B y Saidu Bah
|Musa Tarawally, Internal Affirs Minister, accused of violence
The recent act of violence in Kono and the National Stadium allegedly perpetuated by state security personnel against defenseless citizens has been widely condemned by several human right, civil society and political groups locally and internationally. State security personnel who allegedly beat journalists in Freetown and fired shots in the air in Kono are being widely condemned by human rights groups, civil society and at least one political party.
The Foundation for Democracy and Human Rights and Campaign for Good Governance say the Internal Affairs Ministry has not exhibited professional standards in handling strong political issues and rapport with journalists. The Government has come under sharp criticism from the public which a local NGO, Campaign for Good Governance (CGG) calls a ‘recipe for violence’ during elections and condemned the involvement of state security.
The Internal Affairs Minister, Musa Tarawalley, is embroiled in a security breach; with alleged reports of some security personnel in his convoy, ‘did’ fire gun shots in Kono causing panic with reports of properties damaged and people injured with mounting tension among rivals.
A civil society activist, Mohamed Koroma of the Foundation for Democracy and Human Right, says “there is poor relationship between the police and the public”, stating that the police partnership board has not been effectively implemented. Koroma went on to express his dismay and frustration over the attitude of some police personnel that were involved in the sale of tickets during the Sierra Leone Vs Egypt match held at the National Stadium past Saturday.
He said “we received reports of police officers molested by irate youths for selling tickets beyond the stipulated amount at a Police Station in Freetown as they were only responsible for security not Sales Agents.” Koroma also expressed disappointment that Presidential Body Guards beat up journalists and confiscated their equipment and even stole some money during the violence.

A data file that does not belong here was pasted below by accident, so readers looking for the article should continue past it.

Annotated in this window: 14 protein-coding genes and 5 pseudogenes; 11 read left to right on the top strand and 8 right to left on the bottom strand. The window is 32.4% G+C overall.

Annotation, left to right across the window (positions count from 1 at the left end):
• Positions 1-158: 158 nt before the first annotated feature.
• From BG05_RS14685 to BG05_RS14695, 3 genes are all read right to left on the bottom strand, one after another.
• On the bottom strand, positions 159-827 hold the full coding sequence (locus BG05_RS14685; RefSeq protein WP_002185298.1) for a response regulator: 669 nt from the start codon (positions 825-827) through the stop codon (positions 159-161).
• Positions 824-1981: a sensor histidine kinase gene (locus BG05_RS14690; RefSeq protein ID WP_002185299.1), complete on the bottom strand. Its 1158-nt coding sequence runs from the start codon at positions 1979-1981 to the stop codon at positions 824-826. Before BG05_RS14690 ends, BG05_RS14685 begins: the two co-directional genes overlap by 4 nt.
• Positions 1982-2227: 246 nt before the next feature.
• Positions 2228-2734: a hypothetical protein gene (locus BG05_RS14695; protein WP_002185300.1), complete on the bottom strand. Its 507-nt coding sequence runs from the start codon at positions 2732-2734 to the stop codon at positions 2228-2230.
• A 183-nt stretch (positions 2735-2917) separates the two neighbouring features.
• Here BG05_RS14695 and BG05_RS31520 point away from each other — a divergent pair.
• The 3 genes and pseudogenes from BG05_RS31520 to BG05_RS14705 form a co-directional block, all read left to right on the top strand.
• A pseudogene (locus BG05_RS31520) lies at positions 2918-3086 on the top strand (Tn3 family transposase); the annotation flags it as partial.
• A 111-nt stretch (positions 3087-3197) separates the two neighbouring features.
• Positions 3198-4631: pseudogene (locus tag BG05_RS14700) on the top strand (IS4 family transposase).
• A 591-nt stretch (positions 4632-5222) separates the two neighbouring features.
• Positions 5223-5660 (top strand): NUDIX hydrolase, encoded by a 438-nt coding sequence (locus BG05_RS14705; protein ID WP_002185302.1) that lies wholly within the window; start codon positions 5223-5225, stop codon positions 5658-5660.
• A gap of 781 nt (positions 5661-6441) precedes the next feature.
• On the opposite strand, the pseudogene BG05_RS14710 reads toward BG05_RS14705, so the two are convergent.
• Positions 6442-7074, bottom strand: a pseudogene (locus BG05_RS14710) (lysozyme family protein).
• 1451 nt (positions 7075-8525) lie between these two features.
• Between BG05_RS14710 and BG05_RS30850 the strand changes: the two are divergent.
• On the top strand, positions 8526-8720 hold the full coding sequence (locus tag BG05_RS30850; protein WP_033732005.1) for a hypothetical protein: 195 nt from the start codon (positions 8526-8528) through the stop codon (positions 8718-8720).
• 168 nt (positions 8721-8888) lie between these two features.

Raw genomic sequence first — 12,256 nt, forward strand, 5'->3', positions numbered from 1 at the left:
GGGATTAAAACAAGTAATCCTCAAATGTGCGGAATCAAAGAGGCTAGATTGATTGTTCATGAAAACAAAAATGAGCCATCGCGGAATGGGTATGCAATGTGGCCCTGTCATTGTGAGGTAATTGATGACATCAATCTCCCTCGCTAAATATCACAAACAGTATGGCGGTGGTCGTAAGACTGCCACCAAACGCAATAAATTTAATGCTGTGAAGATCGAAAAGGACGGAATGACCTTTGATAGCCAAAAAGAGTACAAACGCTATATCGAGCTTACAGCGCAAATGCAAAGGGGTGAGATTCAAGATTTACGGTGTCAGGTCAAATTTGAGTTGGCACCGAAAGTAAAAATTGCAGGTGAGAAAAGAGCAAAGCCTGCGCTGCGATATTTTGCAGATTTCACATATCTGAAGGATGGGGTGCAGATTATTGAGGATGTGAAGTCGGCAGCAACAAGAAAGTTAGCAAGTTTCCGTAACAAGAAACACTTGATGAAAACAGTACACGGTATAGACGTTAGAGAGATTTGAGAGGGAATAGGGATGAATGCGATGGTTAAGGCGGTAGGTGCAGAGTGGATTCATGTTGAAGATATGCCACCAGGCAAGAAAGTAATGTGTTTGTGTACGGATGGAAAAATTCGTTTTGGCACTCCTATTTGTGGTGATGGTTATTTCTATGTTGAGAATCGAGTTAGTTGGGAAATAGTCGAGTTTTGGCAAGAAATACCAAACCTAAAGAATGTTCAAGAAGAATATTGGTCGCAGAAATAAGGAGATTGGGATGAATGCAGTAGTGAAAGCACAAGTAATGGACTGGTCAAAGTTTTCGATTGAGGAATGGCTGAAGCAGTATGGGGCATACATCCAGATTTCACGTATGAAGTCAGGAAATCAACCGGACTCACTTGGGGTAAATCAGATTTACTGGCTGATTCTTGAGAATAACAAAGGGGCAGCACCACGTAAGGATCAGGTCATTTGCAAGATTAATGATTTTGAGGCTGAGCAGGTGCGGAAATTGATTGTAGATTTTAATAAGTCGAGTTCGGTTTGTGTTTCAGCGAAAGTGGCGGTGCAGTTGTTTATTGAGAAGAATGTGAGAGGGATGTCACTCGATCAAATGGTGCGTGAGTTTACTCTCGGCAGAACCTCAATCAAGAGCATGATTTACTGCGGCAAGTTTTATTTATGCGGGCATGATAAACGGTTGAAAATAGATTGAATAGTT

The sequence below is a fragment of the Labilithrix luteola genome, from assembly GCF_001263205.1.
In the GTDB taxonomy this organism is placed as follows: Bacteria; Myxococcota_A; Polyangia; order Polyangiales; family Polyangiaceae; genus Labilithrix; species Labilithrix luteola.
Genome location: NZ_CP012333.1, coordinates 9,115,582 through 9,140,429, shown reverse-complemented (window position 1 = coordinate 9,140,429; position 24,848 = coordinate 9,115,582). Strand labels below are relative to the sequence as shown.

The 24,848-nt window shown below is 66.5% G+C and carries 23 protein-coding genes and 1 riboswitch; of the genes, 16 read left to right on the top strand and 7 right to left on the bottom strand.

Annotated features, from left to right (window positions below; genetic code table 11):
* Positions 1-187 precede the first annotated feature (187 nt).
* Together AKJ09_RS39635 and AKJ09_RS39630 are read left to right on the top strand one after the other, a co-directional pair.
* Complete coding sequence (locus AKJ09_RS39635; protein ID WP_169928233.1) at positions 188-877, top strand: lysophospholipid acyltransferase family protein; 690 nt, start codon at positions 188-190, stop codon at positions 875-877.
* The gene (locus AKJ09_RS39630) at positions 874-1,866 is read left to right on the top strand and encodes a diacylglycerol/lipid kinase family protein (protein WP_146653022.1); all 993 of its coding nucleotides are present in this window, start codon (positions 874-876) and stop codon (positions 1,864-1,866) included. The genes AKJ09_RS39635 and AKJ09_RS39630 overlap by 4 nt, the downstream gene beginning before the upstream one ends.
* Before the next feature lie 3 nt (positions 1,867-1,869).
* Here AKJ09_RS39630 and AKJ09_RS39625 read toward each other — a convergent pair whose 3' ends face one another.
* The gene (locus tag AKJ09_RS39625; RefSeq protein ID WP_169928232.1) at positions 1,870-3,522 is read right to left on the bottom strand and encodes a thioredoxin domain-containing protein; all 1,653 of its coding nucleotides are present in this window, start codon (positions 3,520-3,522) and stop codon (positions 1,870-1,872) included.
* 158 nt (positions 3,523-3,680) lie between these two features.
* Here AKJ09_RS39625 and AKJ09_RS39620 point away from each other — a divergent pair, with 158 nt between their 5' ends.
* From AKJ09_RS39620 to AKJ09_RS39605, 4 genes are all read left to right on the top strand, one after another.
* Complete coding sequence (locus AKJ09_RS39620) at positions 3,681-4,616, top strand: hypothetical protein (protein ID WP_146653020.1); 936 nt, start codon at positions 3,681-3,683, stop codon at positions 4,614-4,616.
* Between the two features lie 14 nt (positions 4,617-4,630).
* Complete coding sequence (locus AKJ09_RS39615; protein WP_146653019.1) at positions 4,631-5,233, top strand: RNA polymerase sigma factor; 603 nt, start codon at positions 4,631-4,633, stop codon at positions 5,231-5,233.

He said the beating up of journalists while carrying out their duties by state security personnel in full view of government officials and the public, is worrisome because its sends negative signals about our commitments towards upholding the principles of democracy. According to state house sources on condition of anonymity, the President is reported to be embarrassed by the incident and has called for an immediate investigation as usual.
However, concerns are also being raised about the independence of the investigation when the accused persons are occupying high positions in government. “Diana Finda Konomanyi of the Kono District Council; Minister of Internal Affairs, Musa Tarawalley and Vice- President Samuel Sam Sumana should explain what went wrong in Kono that caused the violence”, says the human right activist. When this reporter contacted the Human Right Commission of Sierra Leone at Tower Hill adjacent the Vice President’s office, they said the commission is concerned about the spate of violence involving state actors.
They disclosed that the Commission is currently investigating the incidents and will come out with a report as soon as possible. The Political Parties Registration Commission (PPRC) has also warned against political violence. The President of the Sierra Leone Association of Journalists (SLAJ), Umaru Fofana, described the beaten up of journalists by state security as “barbaric and a violation of human right”. Umaru expressed fear over the persistent attack on journalists while on duty and called for an investigation into the matter which, he believes, will be derailed by political interference.
However some political analysts contacted by this reporter said the spate of violence creates divide and rule which is not healthy for the consolidation of peace and good governance in the country. Efforts to get government officials involved in the matter on record for their own side of story proved futile but our investigation continues